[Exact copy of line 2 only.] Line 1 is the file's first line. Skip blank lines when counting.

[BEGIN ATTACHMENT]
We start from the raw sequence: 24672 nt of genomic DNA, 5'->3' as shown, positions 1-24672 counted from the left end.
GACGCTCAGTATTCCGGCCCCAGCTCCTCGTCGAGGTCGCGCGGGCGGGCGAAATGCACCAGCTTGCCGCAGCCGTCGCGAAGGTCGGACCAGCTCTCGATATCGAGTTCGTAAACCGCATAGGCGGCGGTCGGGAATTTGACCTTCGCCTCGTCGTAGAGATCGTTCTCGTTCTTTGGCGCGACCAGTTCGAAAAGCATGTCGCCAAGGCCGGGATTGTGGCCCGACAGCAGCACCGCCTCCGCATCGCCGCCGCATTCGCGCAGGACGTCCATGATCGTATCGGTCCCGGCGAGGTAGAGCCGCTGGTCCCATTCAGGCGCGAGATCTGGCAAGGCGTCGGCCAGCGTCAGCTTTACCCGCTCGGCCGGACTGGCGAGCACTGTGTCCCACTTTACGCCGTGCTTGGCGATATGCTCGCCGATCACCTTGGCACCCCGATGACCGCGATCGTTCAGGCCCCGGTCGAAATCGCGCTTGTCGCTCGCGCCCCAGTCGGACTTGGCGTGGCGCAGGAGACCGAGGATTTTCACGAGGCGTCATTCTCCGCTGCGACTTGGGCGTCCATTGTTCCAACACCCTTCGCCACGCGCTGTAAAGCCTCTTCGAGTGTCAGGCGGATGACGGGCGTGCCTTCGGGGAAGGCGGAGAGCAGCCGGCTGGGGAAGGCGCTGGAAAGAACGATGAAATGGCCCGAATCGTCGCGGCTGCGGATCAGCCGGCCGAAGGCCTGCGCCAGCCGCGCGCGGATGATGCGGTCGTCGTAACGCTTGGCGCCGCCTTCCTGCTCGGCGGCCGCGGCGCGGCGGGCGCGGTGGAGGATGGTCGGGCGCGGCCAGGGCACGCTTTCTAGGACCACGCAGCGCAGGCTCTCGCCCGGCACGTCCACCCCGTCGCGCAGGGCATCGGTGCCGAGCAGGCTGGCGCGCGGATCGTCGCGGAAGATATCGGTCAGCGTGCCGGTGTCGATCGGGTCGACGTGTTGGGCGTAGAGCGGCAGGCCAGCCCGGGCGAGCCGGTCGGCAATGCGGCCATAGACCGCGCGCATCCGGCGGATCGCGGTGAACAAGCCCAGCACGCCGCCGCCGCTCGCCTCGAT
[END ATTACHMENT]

GACGCTCAGTATTCCGGCCCCAGCTCCTCGTCGAGGTCGCGCGGGCGGGCGAAATGCACCAGCTTGCCGCAGCCGTCGCGAAGGTCGGACCAGCTCTCGATATCGAGTTCGTAAACCGCATAGGCGGCGGTCGGGAATTTGACCTTCGCCTCGTCGTAGAGATCGTTCTCGTTCTTTGGCGCGACCAGTTCGAAAAGCATGTCGCCAAGGCCGGGATTGTGGCCCGACAGCAGCACCGCCTCCGCATCGCCGCCGCATTCGCGCAGGACGTCCATGATCGTATCGGTCCCGGCGAGGTAGAGCCGCTGGTCCCATTCAGGCGCGAGATCTGGCAAGGCGTCGGCCAGCGTCAGCTTTACCCGCTCGGCCGGACTGGCGAGCACTGTGTCCCACTTTACGCCGTGCTTGGCGATATGCTCGCCGATCACCTTGGCACCCCGATGACCGCGATCGTTCAGGCCCCGGTCGAAATCGCGCTTGTCGCTCGCGCCCCAGTCGGACTTGGCGTGGCGCAGGAGACCGAGGATTTTCACGAGGCGTCATTCTCCGCTGCGACTTGGGCGTCCATTGTTCCAACACCCTTCGCCACGCGCTGTAAAGCCTCTTCGAGTGTCAGGCGGATGACGGGCGTGCCTTCGGGGAAGGCGGAGAGCAGCCGGCTGGGGAAGGCGCTGGAAAGAACGATGAAATGGCCCGAATCGTCGCGGCTGCGGATCAGCCGGCCGAAGGCCTGCGCCAGCCGCGCGCGGATGATGCGGTCGTCGTAACGCTTGGCGCCGCCTTCCTGCTCGGCGGCCGCGGCGCGGCGGGCGCGGTGGAGGATGGTCGGGCGCGGCCAGGGCACGCTTTCTAGGACCACGCAGCGCAGGCTCTCGCCCGGCACGTCCACCCCGTCGCGCAGGGCATCGGTGCCGAGCAGGCTGGCGCGCGGATCGTCGCGGAAGATATCGGTCAGCGTGCCGGTGTCGATCGGGTCGACGTGTTGGGCGTAGAGCGGCAGGCCAGCCCGGGCGAGCCGGTCGGCAATGCGGCCATAGACCGCGCGCATCCGGCGGATCGCGGTGAACAAGCCCAGCACGCCGCCGCCGCTCGCCTCGAT